Good question. It comes up a LOT. I had the same question myself when I started. Check throught the archives for more info.
I'll recap what I think I know (others please chime in):
Propane is VERY explosive if it leaks, so don't cut corners. Don't risk it.
Eliminate all extra shut-offs, T's, and flexible connections inside the trailer.
All propane lines need to be routed outside (underneath) the trailer, and penetrate through the floor directly to the appliance.
The main line (vintage trailers, at least) are 5/8" or 1/2" from the LP tank regulator. The secondary lines branching out are 3/8".
Install the petcock shut-off's underneath, at the main line or where they penetrate the undercarriage.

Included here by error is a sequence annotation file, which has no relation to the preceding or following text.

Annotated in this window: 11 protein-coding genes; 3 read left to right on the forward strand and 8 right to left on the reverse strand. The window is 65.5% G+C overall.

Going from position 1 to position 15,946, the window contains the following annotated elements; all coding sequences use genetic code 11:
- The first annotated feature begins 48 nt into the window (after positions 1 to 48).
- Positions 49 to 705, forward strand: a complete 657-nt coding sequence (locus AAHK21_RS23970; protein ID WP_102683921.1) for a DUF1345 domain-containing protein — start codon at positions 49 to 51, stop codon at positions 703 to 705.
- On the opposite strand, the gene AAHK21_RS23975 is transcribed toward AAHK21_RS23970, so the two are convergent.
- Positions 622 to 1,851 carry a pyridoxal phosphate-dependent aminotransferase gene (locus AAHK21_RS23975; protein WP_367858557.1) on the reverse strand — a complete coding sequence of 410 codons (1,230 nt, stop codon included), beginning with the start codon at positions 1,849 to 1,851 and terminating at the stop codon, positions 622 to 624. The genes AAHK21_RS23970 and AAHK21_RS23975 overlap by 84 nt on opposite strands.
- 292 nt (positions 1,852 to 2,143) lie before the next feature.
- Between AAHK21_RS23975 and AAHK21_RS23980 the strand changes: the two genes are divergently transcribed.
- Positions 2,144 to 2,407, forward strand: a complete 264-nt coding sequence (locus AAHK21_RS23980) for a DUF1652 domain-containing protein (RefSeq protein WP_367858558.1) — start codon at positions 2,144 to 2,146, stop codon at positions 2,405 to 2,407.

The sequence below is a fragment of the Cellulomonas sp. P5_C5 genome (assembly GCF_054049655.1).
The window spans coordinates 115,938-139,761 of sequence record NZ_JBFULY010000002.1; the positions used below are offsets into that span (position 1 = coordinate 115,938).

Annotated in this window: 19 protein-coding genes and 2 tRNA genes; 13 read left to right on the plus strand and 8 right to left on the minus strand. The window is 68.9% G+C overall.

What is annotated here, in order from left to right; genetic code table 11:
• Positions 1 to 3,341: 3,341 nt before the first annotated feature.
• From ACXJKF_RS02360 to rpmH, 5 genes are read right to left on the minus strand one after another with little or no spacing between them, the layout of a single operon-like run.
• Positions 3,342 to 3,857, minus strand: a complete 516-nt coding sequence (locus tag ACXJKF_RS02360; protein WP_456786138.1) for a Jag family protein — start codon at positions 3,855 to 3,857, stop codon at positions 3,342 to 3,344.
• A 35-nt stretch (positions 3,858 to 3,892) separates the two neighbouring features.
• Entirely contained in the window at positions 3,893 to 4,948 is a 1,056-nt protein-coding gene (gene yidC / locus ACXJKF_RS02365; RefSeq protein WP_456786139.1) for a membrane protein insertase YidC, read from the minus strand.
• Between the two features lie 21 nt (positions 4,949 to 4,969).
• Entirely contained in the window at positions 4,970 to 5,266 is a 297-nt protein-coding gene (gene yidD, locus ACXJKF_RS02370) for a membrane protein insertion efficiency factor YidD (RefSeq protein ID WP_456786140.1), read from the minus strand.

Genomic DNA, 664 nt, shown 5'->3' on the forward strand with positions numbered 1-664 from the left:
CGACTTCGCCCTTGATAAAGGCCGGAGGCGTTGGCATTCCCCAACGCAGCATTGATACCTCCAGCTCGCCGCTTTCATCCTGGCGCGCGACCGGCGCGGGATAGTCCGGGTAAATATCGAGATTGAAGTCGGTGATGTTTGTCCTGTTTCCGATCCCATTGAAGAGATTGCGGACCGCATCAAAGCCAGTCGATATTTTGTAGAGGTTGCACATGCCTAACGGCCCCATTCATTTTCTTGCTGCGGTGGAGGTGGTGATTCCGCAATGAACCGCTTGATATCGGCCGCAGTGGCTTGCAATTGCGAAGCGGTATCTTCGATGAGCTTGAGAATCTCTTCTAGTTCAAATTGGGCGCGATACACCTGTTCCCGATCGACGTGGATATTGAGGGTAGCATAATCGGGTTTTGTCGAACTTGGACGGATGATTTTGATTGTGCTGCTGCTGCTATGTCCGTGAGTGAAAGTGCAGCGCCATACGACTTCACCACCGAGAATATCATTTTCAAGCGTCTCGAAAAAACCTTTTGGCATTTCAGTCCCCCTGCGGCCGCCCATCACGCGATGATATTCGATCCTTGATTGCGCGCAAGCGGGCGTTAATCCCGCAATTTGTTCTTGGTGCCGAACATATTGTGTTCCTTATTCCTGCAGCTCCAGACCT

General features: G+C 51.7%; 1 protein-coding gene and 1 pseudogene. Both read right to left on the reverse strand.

Type "K" is thick walled copper pipe, listed for propane. Lowes and Home Depot usually don't carry it. They only carry "L" or "M" for water and refrigeration.
Use only flared fittings, so you'll need to purchase a flaring tool.
Too much argument about single-flared or double-flared due to code changes. Take it for what it's worth.
What I did (which may or may not be the "best" way) was redo all the propane lines that were crushed/damaged under the trailer, keeping the usable parts. I disconnected the branch lines, and installed new brass petcocks and double-end female swivle fittings at the existing "T". I routed new copper tubing to each appliance, and poked them up through the floor, using black rubber pipe at the penetration to protect the copper tubing. Inside I routed the copper tube directly to each appliance, and connected with a flared fitting. NO FLEX HOSE!
Underneath I also used a clear, braided hose, with wire ties, split along the length and wrapped along the copper tube, for extra protection. Also use the rubber grommeted clamps, to prevent chafing the tubes.
Here's a couple pics of what I did: